Xinrong’s research centers at the interface of polymer synthetic chemistry and electrochemical energy storage, where she dedicates herself to seeking creative solutions in response to the challenges in new energy economy and future technological revolution. Her research group has developed next-generation energy storage systems including all-solid-state batteries/ supercapacitors, facilitated by in-house established synthetic tools to access electrochemically active organic energy materials including fluorinated polymers, polysiloxanes, conducting polymers, covalent organic frameworks, ionic liquids and eutectic electrolytes. Her group is also working on developing data automation and high-throughput methods in battery materials discovery, analysis and production.
She has had papers published in leading academic journals including Chem, Adv. Funct. Mater., ACS Energy Lett., J. Am. Chem. Soc., Angew. Chem. Int. Ed., Chem. Sci, Chem. Soc. Rev., etc. Her teaching interests at Duke Kunshan include organic chemistry, polymer materials, electrochemical energy storage. She has been active in guiding students to use in-class knowledge to solve cutting-edge energy problems in real life, which has led to her leading teams of undergraduates winning national prizes in college competitions.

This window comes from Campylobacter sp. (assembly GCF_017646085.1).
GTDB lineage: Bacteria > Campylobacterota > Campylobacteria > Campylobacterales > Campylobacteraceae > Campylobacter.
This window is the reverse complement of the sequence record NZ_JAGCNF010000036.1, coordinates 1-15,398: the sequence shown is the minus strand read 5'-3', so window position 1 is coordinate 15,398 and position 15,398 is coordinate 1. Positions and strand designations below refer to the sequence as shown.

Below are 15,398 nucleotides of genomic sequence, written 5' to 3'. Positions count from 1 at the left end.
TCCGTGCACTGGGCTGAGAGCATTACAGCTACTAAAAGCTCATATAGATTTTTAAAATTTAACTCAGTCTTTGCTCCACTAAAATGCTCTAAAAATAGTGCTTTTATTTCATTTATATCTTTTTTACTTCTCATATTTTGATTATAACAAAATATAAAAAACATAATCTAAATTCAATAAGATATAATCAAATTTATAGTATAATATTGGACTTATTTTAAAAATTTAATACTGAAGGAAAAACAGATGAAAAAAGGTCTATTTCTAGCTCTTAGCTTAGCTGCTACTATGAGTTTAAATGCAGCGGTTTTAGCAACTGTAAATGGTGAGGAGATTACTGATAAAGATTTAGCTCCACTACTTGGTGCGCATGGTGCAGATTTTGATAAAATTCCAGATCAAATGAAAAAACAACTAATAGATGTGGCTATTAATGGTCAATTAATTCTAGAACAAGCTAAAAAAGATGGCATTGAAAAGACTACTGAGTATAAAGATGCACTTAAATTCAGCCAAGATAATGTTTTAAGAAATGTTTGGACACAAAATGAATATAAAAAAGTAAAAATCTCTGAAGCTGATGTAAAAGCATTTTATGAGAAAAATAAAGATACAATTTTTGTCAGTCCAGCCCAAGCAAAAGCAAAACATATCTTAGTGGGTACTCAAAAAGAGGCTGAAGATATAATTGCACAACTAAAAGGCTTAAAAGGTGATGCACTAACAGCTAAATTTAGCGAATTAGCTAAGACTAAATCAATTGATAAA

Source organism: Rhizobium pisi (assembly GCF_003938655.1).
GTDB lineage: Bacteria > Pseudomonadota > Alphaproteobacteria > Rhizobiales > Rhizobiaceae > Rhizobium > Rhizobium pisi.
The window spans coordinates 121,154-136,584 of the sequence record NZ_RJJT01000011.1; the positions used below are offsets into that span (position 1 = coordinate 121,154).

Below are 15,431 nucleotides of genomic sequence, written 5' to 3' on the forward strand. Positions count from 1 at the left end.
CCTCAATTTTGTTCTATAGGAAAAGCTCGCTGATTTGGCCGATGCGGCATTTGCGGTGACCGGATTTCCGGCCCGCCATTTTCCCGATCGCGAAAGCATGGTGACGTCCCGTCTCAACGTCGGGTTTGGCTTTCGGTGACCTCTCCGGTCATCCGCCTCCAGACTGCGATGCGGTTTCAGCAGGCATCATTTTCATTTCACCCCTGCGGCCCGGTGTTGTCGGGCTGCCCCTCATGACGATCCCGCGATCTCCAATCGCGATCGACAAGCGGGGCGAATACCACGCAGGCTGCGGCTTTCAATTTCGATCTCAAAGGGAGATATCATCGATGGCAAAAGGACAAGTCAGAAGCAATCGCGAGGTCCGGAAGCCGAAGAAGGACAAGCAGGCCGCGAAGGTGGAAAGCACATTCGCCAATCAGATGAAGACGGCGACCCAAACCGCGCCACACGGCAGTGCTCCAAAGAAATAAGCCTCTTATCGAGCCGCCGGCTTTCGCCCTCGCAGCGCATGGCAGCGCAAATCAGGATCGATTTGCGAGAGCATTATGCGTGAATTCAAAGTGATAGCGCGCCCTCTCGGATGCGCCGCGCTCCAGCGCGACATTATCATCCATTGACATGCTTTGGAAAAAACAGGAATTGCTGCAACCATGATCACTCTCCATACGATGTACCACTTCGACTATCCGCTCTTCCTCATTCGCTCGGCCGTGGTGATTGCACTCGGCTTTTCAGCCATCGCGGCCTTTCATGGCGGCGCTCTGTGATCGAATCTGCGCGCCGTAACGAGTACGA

Xinrong received her Ph.D. in Chemistry from Boston University where she worked on the synthesis and characterization of macromolecules and understanding their structure-property relationships. Her Ph. D training was also received from MIT, where she expanded her research expertise to the interface of
polymer science and energy storage. Prior to joining DKU, she worked as a research team leader at BASF-global battery materials to develop battery materials for electric vehicles, associate professor at Yunnan University, and a postdoctoral associate at Boston University.